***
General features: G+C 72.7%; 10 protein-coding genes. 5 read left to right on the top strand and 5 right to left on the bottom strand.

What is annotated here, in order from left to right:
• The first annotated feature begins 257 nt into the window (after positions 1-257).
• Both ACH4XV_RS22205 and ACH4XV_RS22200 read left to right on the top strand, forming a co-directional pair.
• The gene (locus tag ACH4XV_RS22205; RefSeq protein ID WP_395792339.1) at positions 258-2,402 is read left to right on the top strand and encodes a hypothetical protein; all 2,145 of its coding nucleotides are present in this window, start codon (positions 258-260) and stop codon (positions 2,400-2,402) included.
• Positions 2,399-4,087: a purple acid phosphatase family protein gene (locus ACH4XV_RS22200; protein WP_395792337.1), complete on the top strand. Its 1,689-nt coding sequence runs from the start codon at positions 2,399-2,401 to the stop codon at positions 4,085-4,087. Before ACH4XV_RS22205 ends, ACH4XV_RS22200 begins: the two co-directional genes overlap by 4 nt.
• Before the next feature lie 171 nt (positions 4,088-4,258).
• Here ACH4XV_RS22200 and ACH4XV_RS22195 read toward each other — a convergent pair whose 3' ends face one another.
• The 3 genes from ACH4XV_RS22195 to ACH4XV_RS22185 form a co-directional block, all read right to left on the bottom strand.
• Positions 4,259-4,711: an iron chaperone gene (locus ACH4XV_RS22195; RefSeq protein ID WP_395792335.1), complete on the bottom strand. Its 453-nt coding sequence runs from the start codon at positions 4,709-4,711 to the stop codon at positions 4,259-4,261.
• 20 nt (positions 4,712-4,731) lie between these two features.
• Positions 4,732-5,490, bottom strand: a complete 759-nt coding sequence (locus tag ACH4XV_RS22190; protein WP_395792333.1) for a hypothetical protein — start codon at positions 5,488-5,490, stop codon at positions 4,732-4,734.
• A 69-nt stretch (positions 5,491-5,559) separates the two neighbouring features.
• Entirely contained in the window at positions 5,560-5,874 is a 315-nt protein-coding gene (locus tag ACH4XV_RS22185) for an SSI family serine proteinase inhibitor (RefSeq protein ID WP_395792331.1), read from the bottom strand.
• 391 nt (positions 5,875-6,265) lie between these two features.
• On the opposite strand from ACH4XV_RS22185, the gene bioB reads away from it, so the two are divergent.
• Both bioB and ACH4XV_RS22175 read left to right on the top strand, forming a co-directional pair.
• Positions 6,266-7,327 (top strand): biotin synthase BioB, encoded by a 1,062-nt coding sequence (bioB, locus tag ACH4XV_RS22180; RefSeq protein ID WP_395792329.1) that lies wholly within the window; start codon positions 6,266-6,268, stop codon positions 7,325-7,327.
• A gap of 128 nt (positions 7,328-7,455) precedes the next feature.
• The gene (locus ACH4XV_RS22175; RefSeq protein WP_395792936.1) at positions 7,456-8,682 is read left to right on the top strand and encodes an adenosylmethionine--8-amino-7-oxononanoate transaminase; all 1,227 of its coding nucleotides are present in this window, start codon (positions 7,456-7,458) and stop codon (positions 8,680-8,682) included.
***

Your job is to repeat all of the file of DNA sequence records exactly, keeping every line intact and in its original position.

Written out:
General features: G+C 72.7%; 10 protein-coding genes. 5 read left to right on the top strand and 5 right to left on the bottom strand.

What is annotated here, in order from left to right:
• The first annotated feature begins 257 nt into the window (after positions 1-257).
• Both ACH4XV_RS22205 and ACH4XV_RS22200 read left to right on the top strand, forming a co-directional pair.
• The gene (locus tag ACH4XV_RS22205; RefSeq protein ID WP_395792339.1) at positions 258-2,402 is read left to right on the top strand and encodes a hypothetical protein; all 2,145 of its coding nucleotides are present in this window, start codon (positions 258-260) and stop codon (positions 2,400-2,402) included.
• Positions 2,399-4,087: a purple acid phosphatase family protein gene (locus ACH4XV_RS22200; protein WP_395792337.1), complete on the top strand. Its 1,689-nt coding sequence runs from the start codon at positions 2,399-2,401 to the stop codon at positions 4,085-4,087. Before ACH4XV_RS22205 ends, ACH4XV_RS22200 begins: the two co-directional genes overlap by 4 nt.
• Before the next feature lie 171 nt (positions 4,088-4,258).
• Here ACH4XV_RS22200 and ACH4XV_RS22195 read toward each other — a convergent pair whose 3' ends face one another.
• The 3 genes from ACH4XV_RS22195 to ACH4XV_RS22185 form a co-directional block, all read right to left on the bottom strand.
• Positions 4,259-4,711: an iron chaperone gene (locus ACH4XV_RS22195; RefSeq protein ID WP_395792335.1), complete on the bottom strand. Its 453-nt coding sequence runs from the start codon at positions 4,709-4,711 to the stop codon at positions 4,259-4,261.
• 20 nt (positions 4,712-4,731) lie between these two features.
• Positions 4,732-5,490, bottom strand: a complete 759-nt coding sequence (locus tag ACH4XV_RS22190; protein WP_395792333.1) for a hypothetical protein — start codon at positions 5,488-5,490, stop codon at positions 4,732-4,734.
• A 69-nt stretch (positions 5,491-5,559) separates the two neighbouring features.
• Entirely contained in the window at positions 5,560-5,874 is a 315-nt protein-coding gene (locus tag ACH4XV_RS22185) for an SSI family serine proteinase inhibitor (RefSeq protein ID WP_395792331.1), read from the bottom strand.
• 391 nt (positions 5,875-6,265) lie between these two features.
• On the opposite strand from ACH4XV_RS22185, the gene bioB reads away from it, so the two are divergent.
• Both bioB and ACH4XV_RS22175 read left to right on the top strand, forming a co-directional pair.
• Positions 6,266-7,327 (top strand): biotin synthase BioB, encoded by a 1,062-nt coding sequence (bioB, locus tag ACH4XV_RS22180; RefSeq protein ID WP_395792329.1) that lies wholly within the window; start codon positions 6,266-6,268, stop codon positions 7,325-7,327.
• A gap of 128 nt (positions 7,328-7,455) precedes the next feature.
• The gene (locus ACH4XV_RS22175; RefSeq protein WP_395792936.1) at positions 7,456-8,682 is read left to right on the top strand and encodes an adenosylmethionine--8-amino-7-oxononanoate transaminase; all 1,227 of its coding nucleotides are present in this window, start codon (positions 7,456-7,458) and stop codon (positions 8,680-8,682) included.